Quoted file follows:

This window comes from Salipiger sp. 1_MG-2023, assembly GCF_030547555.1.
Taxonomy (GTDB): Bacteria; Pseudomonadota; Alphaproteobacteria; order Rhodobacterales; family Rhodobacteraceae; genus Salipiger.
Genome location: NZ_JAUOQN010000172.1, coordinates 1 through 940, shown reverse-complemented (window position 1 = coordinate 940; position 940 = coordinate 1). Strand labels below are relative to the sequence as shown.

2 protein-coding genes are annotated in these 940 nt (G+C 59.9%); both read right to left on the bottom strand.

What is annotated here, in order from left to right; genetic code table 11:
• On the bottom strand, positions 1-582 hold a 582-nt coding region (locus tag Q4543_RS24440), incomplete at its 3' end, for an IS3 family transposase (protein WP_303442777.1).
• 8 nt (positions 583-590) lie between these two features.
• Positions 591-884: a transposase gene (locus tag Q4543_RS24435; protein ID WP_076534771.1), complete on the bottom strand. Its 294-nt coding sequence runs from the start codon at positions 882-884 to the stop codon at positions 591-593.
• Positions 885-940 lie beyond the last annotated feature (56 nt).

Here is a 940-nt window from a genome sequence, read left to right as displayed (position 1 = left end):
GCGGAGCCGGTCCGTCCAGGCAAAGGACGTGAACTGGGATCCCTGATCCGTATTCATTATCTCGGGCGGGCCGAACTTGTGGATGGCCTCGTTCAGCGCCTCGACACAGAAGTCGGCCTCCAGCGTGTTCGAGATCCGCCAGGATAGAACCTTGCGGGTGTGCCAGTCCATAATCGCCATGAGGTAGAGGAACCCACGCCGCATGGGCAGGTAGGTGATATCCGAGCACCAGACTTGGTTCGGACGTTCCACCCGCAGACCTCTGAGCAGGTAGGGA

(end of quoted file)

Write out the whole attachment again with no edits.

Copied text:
This window comes from Salipiger sp. 1_MG-2023, assembly GCF_030547555.1.
Taxonomy (GTDB): Bacteria; Pseudomonadota; Alphaproteobacteria; order Rhodobacterales; family Rhodobacteraceae; genus Salipiger.
Genome location: NZ_JAUOQN010000172.1, coordinates 1 through 940, shown reverse-complemented (window position 1 = coordinate 940; position 940 = coordinate 1). Strand labels below are relative to the sequence as shown.

2 protein-coding genes are annotated in these 940 nt (G+C 59.9%); both read right to left on the bottom strand.

What is annotated here, in order from left to right; genetic code table 11:
• On the bottom strand, positions 1-582 hold a 582-nt coding region (locus tag Q4543_RS24440), incomplete at its 3' end, for an IS3 family transposase (protein WP_303442777.1).
• 8 nt (positions 583-590) lie between these two features.
• Positions 591-884: a transposase gene (locus tag Q4543_RS24435; protein ID WP_076534771.1), complete on the bottom strand. Its 294-nt coding sequence runs from the start codon at positions 882-884 to the stop codon at positions 591-593.
• Positions 885-940 lie beyond the last annotated feature (56 nt).

Here is a 940-nt window from a genome sequence, read left to right as displayed (position 1 = left end):
GCGGAGCCGGTCCGTCCAGGCAAAGGACGTGAACTGGGATCCCTGATCCGTATTCATTATCTCGGGCGGGCCGAACTTGTGGATGGCCTCGTTCAGCGCCTCGACACAGAAGTCGGCCTCCAGCGTGTTCGAGATCCGCCAGGATAGAACCTTGCGGGTGTGCCAGTCCATAATCGCCATGAGGTAGAGGAACCCACGCCGCATGGGCAGGTAGGTGATATCCGAGCACCAGACTTGGTTCGGACGTTCCACCCGCAGACCTCTGAGCAGGTAGGGA